Technology. Invest in it, especially operationally oriented technology to automate processes wherever you can to enable you to do “more with less” while having a stable cost structure. This also has long-term labor cost implications.
While on the technology topic, identify tools that add value to your customers. As customer buyer demographics evolve, they want to interact with you electronically but, more importantly, they want self-service and ease. We call this providing omni-service. Some things to consider include:
A robust website, even if it only has an online catalog. Adding commerce helps, but sometimes you need to take one step at a time. Don’t let perfection be the enemy of progress and timeliness.
E-marketing…if you have the in-house skills, consider a tool such as HubSpot or make better use of your email marketing tool (they have engagement functionality).
Electronically connect with customers.
What modules does your ERP offer that are customer-facing that you are not using? Image capture? Delivery signing? Others...
Some consider investing in technology “digital transformation,” which can be daunting. Think of it as “smart business.”
The supply chain issues may get better, but the emphasis is on “may.” With COVID you need to be aware of what the fall may bring…if not here, then in China as their zero-COVID policy could disrupt key supply chains again. If you have the cash, stock up on A and perhaps some B items. In a recession, cash is king, but you cannot generate cash without something to sell.
Speaking of selling, review your sales metrics and ensure that your salespeople are salespeople and not account managers. Accountability is key. A key distribution metric is gross margin dollars/invoice. It is all about profitable sales. Other key metrics relate to market share of a salesperson’s account base, the percent of their business coming from key customers and new account (and sales) development. Salespeople remain vital to customer retention, as the electrical industry is a relationship business.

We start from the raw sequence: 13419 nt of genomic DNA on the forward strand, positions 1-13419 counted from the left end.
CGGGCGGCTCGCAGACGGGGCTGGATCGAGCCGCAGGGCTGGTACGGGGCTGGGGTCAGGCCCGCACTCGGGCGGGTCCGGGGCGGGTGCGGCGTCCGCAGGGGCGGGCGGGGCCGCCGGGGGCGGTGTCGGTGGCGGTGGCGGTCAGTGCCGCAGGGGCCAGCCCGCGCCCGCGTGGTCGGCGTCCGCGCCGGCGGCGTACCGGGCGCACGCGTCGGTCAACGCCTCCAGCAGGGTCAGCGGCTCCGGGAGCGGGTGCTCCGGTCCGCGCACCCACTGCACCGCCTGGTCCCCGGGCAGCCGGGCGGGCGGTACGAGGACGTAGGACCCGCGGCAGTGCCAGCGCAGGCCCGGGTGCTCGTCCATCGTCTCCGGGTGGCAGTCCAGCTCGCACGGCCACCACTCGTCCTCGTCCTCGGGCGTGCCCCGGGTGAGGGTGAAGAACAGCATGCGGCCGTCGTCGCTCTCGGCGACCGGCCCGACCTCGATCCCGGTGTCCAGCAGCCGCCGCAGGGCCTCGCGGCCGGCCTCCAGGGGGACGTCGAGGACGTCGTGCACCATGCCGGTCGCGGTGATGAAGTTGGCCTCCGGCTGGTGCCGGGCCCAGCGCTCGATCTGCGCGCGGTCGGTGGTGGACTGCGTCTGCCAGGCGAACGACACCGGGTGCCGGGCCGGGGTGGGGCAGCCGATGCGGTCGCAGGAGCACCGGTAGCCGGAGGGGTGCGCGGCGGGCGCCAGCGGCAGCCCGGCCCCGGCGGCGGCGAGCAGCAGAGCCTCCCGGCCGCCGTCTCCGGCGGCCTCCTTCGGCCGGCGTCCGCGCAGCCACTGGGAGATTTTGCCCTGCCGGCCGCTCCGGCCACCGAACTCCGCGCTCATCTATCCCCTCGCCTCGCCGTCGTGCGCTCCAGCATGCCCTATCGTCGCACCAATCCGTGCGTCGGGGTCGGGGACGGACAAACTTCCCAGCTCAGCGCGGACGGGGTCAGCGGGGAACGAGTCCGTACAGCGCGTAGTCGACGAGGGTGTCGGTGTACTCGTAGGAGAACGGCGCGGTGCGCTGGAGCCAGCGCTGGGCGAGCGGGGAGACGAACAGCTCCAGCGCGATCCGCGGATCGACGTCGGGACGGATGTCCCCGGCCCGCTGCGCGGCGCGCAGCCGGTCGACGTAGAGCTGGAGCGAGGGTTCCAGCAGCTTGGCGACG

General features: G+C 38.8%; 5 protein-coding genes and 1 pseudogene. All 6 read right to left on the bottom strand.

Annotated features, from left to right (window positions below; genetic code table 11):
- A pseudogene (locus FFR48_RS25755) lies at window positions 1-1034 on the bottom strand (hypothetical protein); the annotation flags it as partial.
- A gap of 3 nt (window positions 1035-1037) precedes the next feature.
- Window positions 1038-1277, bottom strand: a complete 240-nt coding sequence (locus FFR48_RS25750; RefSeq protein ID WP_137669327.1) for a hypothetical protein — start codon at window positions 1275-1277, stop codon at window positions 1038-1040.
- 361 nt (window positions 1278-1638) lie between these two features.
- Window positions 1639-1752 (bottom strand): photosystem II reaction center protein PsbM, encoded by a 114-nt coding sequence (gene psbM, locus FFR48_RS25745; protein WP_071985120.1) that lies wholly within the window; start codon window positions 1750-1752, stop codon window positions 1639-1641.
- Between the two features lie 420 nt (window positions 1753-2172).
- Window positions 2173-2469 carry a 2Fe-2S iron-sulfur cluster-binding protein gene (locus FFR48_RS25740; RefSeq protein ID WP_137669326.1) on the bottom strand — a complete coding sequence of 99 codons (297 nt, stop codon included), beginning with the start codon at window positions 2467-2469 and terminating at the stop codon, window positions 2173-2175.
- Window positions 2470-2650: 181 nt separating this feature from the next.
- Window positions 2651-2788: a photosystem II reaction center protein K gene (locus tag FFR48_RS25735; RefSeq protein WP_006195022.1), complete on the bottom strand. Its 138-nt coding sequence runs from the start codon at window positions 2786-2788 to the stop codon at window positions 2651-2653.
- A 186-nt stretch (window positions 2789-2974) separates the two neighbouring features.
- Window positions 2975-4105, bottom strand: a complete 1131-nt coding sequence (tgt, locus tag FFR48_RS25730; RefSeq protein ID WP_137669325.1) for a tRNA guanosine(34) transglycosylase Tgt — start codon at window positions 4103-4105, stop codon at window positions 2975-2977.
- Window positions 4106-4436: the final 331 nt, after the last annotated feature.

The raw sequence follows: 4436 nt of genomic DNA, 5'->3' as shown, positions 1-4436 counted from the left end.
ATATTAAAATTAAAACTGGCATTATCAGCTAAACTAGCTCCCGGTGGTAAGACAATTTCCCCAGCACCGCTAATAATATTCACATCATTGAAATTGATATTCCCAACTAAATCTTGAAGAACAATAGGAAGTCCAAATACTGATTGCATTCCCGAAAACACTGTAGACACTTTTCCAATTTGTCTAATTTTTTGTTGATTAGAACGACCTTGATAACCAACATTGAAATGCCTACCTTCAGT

Customer insight can drive performance. Ensuring customers are satisfied means more than talking to key customers. A well-crafted survey solicits input while making them feel that their input is appreciated. Well-run companies take this input and act upon it to make their company better. This goes beyond an NPS score; this gets to root issues you can act upon.
Data analytics help but remember that they are rear-view window oriented. They inform but are not deterministic, especially in project-oriented businesses. Use the information to gather account level and salesperson level gap analysis information, to guide pricing and inventory decisions, as informational tools to support suggestion selling. Invest some. Know your numbers but remember, every investment needs an ROI.
Marketing is a core complement to sales as marketing is a salesforce multiplier. Good marketing can be a business differentiator, a messenger, and an auxiliary salesperson when your salesperson is not present and to accounts that sales does not call on. You need to invest in an integrated marketing strategy, inclusive of thoughtful e-marketing. Distributors should not be seeking excess marketing funds from suppliers that exceed the cost of their investment in the marketing initiatives.
Part of your marketing strategy can be a loyalty and incentive initiative. Not loyalty as in “give them points” (that wastes valuable funds in a recession), but loyalty as in “what activities signal their loyalty and what do they value?” It requires customer research and understanding the buying journey. Incentives can work for independent contractors to help take market share from within an account, but they do not work for all audiences. Consider how to build a moat around your customers with the guiding mantra of “how can I make my customer want to do business with me?”
Research shows that companies that invest in cost-saving, productivity enhancement and revenue generation initiatives come out of a recession sooner and at a greater growth rate. Given that today there is only talk of a recession, take the opportunity to strengthen your business. Make prudent investments with today’s cash so that you can gain market share, sales and profits longer-term.